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BEST BITES: Celebrating the tourtière, a French Canadian holiday classic

The tourtière that we know today was first written about in the 1840 French-Canadian cookbook, La Cuisiniere Canadienne
Tourtiere Image (1)
Tourtiere

For many, there’s very little that flavours this season more perfectly than a tourtière. It certainly continues to reign supreme as a traditional dish in Québec for Christmas Eve’s night-long celebration, le réveillon, and New Year’s Eve meals.

To understand how it came to be such an integral part of a holiday feast is to dive into a gastronomic past.

Food historians suggest that meat pies are some of the earliest dishes known to humanity, clues to this pointed to recipes dating back to 1600 BC.

And time marched on.

A gift that travelled across medieval Europe, adaptations of such pies were readily consumed in France and England. All were preparations of spiced game meat contained in a crust, oftentimes an inedible crust, nonetheless a useful vessel for the savoury dish.

The earliest instances of this meat pie in pre-Canada can be traced back to Quebec when it was a French settlement. It most likely evolved from the French cipaille, cipâtes or six-pâtes, a traditionally layered dish known by British sailors as “Sea Pie.”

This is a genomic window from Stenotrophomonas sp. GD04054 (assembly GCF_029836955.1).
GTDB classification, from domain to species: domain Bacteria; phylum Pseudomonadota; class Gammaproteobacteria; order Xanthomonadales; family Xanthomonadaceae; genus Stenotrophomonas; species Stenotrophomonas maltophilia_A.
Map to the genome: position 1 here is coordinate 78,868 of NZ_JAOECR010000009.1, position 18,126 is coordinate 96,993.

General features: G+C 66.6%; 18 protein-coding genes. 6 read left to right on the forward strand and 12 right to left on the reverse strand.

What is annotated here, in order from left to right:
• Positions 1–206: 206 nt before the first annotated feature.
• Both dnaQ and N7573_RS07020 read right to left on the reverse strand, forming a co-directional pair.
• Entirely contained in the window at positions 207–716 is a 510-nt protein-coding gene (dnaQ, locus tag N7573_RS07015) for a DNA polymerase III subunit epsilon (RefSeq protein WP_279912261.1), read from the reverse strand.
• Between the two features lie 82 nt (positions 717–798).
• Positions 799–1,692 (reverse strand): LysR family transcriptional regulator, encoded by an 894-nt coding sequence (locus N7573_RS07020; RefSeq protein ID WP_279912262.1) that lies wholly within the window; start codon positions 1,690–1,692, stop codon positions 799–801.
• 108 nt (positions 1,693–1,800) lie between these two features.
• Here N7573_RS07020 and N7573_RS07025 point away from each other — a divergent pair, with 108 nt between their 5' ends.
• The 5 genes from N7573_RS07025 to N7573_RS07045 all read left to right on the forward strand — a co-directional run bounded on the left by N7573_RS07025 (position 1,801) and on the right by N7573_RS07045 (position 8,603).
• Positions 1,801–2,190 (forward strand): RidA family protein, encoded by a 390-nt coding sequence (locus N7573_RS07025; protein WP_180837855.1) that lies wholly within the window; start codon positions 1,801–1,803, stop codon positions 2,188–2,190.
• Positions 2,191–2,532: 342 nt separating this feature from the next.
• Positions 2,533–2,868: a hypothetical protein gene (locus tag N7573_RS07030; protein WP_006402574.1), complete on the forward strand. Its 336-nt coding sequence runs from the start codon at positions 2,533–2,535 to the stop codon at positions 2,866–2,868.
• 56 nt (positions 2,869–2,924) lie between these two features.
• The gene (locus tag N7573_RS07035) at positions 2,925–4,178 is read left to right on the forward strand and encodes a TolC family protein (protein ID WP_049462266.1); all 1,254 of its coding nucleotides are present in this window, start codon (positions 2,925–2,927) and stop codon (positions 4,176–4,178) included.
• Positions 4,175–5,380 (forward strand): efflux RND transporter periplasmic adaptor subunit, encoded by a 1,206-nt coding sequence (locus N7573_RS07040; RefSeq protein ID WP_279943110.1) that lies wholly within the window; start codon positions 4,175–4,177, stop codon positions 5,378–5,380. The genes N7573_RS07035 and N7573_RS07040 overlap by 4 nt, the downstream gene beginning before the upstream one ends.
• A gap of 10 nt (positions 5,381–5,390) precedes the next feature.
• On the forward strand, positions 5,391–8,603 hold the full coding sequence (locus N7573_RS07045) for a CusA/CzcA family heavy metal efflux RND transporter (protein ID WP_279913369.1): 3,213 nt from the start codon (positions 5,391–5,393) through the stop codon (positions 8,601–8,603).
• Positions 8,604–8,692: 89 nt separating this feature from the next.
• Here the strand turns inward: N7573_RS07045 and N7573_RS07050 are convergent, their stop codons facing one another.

Just to confuse you, by 1611, the word tourte had come to refer to the pastry containing meat or fish that was baked in a vessel called a tourtière. Such is the way history has with us.

The people of the Saguenay Lac-St. Jean region, however, claim the tourtière dish as their invention, traditionally stuffed with cubed meats of wild game, often deer, rabbit, pheasant, or moose.

The pie thickens.

The tourtière that we know today was first written about in the 1840 French-Canadian cookbook, La Cuisiniere Canadienne, perhaps the first French cookbook to be published in Canada. Describing it as “a meat pie made with pork, veal, mutton, chicken and potatoes, each cooked in their own spices before being chopped into tiny pieces and baked in a double-crusted pie.”

Whichever meats were used, with or without the presence of a potato – sometimes even oats from the Scots as a thickening agent – the spices remained a constant. To this day, most recipes contain at least some combination of cinnamon, cloves, nutmeg, and allspice. Oh, and a flaky, buttery crust is a given. That’s how far we’ve come since medieval days.

The tourtière has become a cultural treasure since those very early days, with different regions boasting their own versions of the pie, each influenced by what foods are readily available and with strong ties to family recipes. This humble pie has influenced generations of cooks, binding them together in celebration and a deep sense of family history.

It can be difficult to find tourtière readily available in restaurants, but fortunately there is one such place where you can indulge in this very traditional dish. As is their way, the chefs at Miijidaa Café & Bistro in downtown Guelph have borrowed tips from venerable Canadian cookbooks and adapted their own version of Tourtière using elk and pork that celebrates the historical roots and cultures of Canada. Baking in a deep respect for local and sustainable ingredients. You can find their recipe here.

What resonates most with all tourtière makers it seems, is that it's not a dish for one; rather a meal to be shared with friends and family, as Miijidaa can attest.

So while we may not be in Quebec or even celebrating le réveillon, this formidable dish can be found on Guelph’s Quebec Street this holiday season.